Confirm the import. To see if the certificate was imported, double click on Subject
This shows the certificate information in the certificate section.
The PSE contains now a private key and a valid public key, signed by a CA. Now ICF can use this certificate without having browsers complain about the certificate.
The certificate request created in the previous step must be send to a CA. The CA is responsible to create a valid server certificate based on the information provided by the CSR.
Important: the certificate emitted by the CA must follow the PKCS#7 certificate chain format. The response file must contain the public key certificate of the ABAP server as well as the CA’s root certificate. SAP Help
The following screenshots are taking from my own CA.
Add an end entity for the server.
Save as p12 (PKCS#7)
You now have a P7B file that contains the signed certificate for the server in Baes64 format.
In the previous step a new PSE for SSL server was created, but the containing server certificate is self-signed. This means that no sane web browser will accept your certificate without showing a warning message to the user. To have a valid server certificate, it must be signed by a CA. To do so, a certificate request must be created. SAP Help
Open SSL Server Standard node and select server
Create a certificate request.
Copy content to a file (via clipboard) and send it to your CA.
You now have the CSR file for the server PSE that can be submitted to a CA.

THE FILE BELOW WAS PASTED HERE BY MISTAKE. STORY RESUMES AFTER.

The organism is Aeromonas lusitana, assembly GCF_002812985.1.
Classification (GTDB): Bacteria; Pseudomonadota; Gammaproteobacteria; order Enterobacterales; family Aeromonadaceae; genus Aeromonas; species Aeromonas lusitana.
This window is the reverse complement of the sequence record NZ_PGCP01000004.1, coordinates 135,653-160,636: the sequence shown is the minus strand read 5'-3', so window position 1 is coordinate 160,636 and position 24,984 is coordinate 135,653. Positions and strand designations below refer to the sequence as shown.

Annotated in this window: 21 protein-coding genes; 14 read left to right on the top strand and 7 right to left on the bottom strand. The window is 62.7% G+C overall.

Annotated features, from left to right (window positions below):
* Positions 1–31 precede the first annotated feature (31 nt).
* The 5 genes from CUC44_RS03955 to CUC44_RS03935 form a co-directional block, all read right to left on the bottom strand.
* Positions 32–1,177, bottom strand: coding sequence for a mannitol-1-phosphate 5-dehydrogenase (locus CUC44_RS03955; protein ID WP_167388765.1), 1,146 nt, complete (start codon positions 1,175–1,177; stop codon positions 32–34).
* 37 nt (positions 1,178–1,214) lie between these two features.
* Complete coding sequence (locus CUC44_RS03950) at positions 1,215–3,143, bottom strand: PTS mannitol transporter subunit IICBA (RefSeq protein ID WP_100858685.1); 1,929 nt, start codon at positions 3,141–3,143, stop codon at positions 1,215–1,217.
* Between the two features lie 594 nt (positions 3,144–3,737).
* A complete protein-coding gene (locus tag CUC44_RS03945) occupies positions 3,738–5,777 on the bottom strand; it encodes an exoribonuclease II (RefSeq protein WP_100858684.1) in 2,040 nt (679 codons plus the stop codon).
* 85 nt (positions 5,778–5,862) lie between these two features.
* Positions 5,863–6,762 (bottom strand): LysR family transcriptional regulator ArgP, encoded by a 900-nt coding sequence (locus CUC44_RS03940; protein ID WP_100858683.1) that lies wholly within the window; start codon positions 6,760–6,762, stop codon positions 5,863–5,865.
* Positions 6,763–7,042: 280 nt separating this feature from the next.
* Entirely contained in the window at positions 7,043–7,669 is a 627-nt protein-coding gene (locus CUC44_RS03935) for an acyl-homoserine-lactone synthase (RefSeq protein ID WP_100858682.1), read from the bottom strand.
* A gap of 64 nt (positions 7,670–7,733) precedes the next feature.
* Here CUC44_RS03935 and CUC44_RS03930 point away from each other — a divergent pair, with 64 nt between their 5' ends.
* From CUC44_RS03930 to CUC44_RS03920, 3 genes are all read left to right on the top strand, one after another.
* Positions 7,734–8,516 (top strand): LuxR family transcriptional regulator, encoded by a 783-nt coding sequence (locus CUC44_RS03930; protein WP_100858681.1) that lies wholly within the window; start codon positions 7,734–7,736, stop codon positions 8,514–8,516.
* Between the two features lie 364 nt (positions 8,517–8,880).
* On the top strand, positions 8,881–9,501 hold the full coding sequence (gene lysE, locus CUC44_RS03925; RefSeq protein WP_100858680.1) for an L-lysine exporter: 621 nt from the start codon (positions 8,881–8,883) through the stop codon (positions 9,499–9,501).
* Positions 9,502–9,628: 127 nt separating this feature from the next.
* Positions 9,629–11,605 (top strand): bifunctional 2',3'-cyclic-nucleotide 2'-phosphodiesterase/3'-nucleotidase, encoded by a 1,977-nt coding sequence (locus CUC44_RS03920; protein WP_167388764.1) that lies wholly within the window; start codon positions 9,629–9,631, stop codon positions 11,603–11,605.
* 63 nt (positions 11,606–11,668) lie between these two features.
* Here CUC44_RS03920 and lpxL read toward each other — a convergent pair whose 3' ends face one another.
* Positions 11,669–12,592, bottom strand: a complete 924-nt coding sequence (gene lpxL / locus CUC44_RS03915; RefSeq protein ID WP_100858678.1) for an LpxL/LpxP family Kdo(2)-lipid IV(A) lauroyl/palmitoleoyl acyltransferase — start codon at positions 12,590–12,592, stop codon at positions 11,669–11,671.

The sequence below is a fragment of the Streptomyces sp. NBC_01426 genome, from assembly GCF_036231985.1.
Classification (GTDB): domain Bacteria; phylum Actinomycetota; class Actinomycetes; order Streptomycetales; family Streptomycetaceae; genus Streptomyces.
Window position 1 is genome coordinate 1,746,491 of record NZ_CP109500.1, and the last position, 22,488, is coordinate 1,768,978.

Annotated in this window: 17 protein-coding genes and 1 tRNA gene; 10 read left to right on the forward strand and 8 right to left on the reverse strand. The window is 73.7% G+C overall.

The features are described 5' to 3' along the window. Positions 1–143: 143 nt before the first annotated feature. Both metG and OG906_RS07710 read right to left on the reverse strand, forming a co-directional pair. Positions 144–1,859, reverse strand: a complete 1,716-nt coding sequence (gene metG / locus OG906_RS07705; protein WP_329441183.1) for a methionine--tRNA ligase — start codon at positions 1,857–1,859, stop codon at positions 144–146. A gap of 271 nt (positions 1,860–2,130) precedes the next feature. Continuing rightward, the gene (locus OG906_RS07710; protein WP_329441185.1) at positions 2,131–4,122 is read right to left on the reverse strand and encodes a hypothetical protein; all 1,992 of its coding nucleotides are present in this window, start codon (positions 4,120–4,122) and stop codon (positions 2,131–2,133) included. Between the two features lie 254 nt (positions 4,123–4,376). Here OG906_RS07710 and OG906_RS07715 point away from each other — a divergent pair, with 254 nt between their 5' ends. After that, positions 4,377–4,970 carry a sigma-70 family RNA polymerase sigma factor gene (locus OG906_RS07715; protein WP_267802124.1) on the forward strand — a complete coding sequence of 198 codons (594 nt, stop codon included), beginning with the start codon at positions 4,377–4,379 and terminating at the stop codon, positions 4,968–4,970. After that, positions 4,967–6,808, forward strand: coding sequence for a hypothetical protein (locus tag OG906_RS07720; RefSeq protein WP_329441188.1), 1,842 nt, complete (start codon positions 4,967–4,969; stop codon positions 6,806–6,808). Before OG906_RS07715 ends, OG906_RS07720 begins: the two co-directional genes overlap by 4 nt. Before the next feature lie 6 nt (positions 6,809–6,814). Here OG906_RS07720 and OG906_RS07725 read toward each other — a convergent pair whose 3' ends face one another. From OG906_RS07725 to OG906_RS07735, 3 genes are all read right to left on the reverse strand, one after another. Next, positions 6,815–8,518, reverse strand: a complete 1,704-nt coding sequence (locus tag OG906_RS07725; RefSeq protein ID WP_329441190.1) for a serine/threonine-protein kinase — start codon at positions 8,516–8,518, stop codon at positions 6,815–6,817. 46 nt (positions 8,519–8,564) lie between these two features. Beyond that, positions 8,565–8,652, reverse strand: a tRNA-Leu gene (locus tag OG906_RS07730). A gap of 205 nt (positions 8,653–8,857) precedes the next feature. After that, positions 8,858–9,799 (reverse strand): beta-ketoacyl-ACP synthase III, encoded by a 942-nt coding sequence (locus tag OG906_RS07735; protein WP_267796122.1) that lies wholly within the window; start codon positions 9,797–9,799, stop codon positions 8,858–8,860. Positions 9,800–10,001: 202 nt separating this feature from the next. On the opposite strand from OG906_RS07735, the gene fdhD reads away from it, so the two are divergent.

SAP stores certificates in PSE files (for the Java guys: JKS). By default, there are several PSEs available, one for each use case (system, SSL, web service, etc). A PSE has a subject which stands for the name of the server. Changes are good that the subject value created by SAP does not match your reality. The following steps show how to create a PSE for your SSL server. SAP Help
Change into edit mode:
Select the SSL Server PSE:
Right click to open the context menu and select replace
Give information about the new PSE. This creates a private and public key for the server CN informed for this PSE. The key will be automatically self-signed, but as the PSE contains the private key, it is no problem to create a certificate request and get the certificate signed by a CA.
The data informed here MUST match the data of the HTTPS server. The name field is the CN of the certificate; therefore this field MUST be the same as the FQDN of the server. That is, when the server is accessed by browsers as https://nwgw74.tobias.de, the field MUST be nwgw74.tobias.de.
Confirm the information. Make sure the CN name is correct. This changes the PSE for SSL Server.
You now have a PSE with a private and public key for the CN nwgw74.tobias.de. This certificate is self-signed. While you can now access ICF via HTTPS, each and every browser will give you a warning message that the certificate used is not trustworthy. To change that, a CSR must be created and signed by a CA.
You now have a PSE for the server nwgw74.tobias.de with a private key and a self-signed certificate.
For ICM to work with SSL, some parameters must be set in the profile. These parameters define which PSE and algorithms to use. Normally these parameters are already set to default values. To see if these are acceptable to you and match the location of your CommonCryptoLib 8 installation, you can use transaction RZ11. SAP Help, Central note for CommonCryptoLib.
Here you can enter the name of a parameter and see the currently configured value of it.
List of parameters and their values